What Is A Hoverboard?
“Hoverboards” entered the American lexicon as a result of the hit 1989 movie Back to the Future Part II.
In the movie, iconic character Marty McFly, played by Michael J. Fox, travels 30 years into the future –all the way to 2015!–to help his future children change their fortunes. Antics ensue. Among them, McFly has to battle the antagonist, Griff, and his band of goons.
In one famous scene, McFly is able to outwit and escape these bad guys using a floating skateboard called a hoverboard:
The Hendo “hoverboard,” a true hoverboard, was introduced in 2015. Its inventors are Jill and Greg Henderson of California-based Arx Pax. The Hendo hoverboard floats an inch off the ground, using magnetic fields, and retails for around $1,600:
This Christmas season, however, the better known version of the hoverboard is more of an electric hands-free scooter than an actual hoverboard. These devices cost anywhere from $300-$1,000 and include the brands PhunkeeDunk, IO Hawk, Ninebot, Fit Turbo, and Swagway:
Do Hoverboards and Other Dangerous Products Cause Injury? Are They Dangerous?
In the last eight months alone, the Consumer Products Safety Commission has received eight reports of injuries involving some variety of “hoverboard.” To date, there have been more than 20 reports of hoverboard injuries caused by falling.
Worse, Jessica Horne, a resident of Lafitte, Louisiana, claims that a hoverboard caught fire and burned down her home in November 2015. Ms. Lafitte says that the explosion “was like fireworks . . . the middle part of the board–just ‘poof.’” She says the house fire was so intense that, in only minutes, her house was in flames. The device involved was reportedly a “Fit Turbo” ordered on Amazon.com.
In December 2015, Tim Cade from Gulf Shores, Alabama posted a video of his “Smart Balance Wheel” hoverboard allegedly blowing up, throwing him off, and catching fire:
American manufacturers have claimed that the hoverboards causing fire and explosion issues are cheap Chinese knock-offs.
Still, Scott Wolfson of the Consumer Products Safety Commission has announced that the organization is now “looking at the entire product line” as a result of the incidents.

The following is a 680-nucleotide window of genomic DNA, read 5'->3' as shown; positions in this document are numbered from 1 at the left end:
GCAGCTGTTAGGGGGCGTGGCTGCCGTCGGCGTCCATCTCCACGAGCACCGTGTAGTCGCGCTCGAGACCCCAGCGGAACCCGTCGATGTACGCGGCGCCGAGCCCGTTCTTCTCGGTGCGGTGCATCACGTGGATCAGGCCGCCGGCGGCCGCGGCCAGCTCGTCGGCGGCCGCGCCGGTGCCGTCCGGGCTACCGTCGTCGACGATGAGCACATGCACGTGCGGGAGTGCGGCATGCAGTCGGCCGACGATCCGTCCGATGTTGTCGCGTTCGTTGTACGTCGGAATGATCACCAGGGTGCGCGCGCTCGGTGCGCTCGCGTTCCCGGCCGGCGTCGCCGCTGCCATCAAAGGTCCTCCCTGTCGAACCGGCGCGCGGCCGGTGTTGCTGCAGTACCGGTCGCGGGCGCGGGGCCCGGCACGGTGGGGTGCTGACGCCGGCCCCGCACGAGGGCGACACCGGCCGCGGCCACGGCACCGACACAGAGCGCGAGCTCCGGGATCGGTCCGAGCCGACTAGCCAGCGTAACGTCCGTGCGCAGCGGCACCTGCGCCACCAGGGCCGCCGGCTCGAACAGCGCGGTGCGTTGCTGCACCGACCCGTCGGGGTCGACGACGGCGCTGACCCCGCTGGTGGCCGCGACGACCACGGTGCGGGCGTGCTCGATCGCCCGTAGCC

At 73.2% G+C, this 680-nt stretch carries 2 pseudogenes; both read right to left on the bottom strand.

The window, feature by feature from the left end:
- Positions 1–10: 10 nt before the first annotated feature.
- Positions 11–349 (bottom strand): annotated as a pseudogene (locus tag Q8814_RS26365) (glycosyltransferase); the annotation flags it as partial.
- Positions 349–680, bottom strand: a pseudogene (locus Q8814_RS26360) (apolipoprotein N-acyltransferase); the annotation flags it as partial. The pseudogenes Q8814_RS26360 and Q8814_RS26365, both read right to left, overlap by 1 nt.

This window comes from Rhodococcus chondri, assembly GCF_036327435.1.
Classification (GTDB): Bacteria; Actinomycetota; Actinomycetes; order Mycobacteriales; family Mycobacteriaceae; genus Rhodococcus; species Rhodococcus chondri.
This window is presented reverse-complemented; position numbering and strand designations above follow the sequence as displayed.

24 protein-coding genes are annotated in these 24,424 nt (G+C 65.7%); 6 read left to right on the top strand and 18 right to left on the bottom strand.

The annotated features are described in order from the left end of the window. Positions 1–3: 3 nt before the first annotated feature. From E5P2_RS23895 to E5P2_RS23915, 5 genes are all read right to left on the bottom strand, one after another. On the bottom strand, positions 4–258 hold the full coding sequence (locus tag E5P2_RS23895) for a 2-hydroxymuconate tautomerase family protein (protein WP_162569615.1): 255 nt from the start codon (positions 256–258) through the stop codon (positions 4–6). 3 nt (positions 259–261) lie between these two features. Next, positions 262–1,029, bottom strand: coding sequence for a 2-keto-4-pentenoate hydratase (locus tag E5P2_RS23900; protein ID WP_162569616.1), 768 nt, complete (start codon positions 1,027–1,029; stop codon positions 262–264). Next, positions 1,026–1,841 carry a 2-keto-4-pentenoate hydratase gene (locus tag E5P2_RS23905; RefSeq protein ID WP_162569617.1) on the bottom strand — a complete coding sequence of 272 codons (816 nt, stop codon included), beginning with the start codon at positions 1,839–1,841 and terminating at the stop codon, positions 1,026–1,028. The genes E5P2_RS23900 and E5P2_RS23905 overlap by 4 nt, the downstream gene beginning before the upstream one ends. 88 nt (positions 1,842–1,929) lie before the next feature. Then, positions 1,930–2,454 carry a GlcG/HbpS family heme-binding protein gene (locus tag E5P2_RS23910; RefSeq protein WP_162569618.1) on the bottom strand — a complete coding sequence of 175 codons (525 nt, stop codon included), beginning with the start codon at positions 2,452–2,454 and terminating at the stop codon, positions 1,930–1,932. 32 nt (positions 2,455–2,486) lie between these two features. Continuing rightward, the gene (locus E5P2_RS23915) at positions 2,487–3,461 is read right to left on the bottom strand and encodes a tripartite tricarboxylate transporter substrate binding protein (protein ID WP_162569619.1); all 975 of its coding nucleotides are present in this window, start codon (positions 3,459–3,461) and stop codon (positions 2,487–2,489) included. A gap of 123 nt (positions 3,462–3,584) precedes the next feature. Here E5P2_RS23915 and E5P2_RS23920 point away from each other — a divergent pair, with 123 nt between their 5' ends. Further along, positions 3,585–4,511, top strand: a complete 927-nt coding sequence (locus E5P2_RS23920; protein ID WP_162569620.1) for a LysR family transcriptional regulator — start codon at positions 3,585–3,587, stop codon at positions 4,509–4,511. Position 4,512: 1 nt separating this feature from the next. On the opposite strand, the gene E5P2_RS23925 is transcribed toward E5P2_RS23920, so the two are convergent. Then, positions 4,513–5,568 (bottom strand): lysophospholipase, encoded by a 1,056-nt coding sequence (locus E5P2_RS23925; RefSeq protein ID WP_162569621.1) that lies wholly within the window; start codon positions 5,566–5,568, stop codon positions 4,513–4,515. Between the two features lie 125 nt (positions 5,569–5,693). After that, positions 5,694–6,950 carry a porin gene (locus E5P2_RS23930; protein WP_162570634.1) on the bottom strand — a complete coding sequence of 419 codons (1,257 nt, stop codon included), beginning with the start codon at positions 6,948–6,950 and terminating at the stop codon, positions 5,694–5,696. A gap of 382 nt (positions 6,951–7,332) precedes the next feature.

Safety experts have questioned whether hoverboards should be recalled or removed from the market altogether until there are assurances that the devices have been adequately tested, appropriately designed, and satisfy manufacturing quality and other standards.
What Is The Consumer Products Safety Commission?
The United States Consumer Products Safety Commission or “CPSC” states its purpose as follows:
“CPSC is charged with protecting the public from unreasonable risks of injury or death associated with the use of the thousands of types of consumer products under the agency’s jurisdiction. Deaths, injuries, and property damage from consumer product incidents cost the nation more than $1 trillion annually. CPSC is committed to protecting consumers and families from products that pose a fire, electrical, chemical, or mechanical hazard. CPSC’s work to ensure the safety of consumer products – such as toys, cribs, power tools, cigarette lighters, and household chemicals – contributed to a decline in the rate of deaths and injuries associated with consumer products over the past 40 years.”
If you or a loved one has been physically injured by a defective product, however, you may want to speak to a lawyer before you file such a report to make sure your legal rights are preserved.
Houston Personal Injury Lawyers Handle Products Liability Cases
Houston personal injury lawyers at Morrow & Sheppard are monitoring reports that “hoverboards,” a popular Christmas gift this season, have caused explosions and house fires, and whether these potentially dangerous devices could cause serious injury or death.
If you suspect a defective drug or product played a role in the serious injury or death of a loved one, please call us now at 800-489-2216 to discuss your options. We offer free consultations to everyone, and if you do hire us, we only get paid if you win.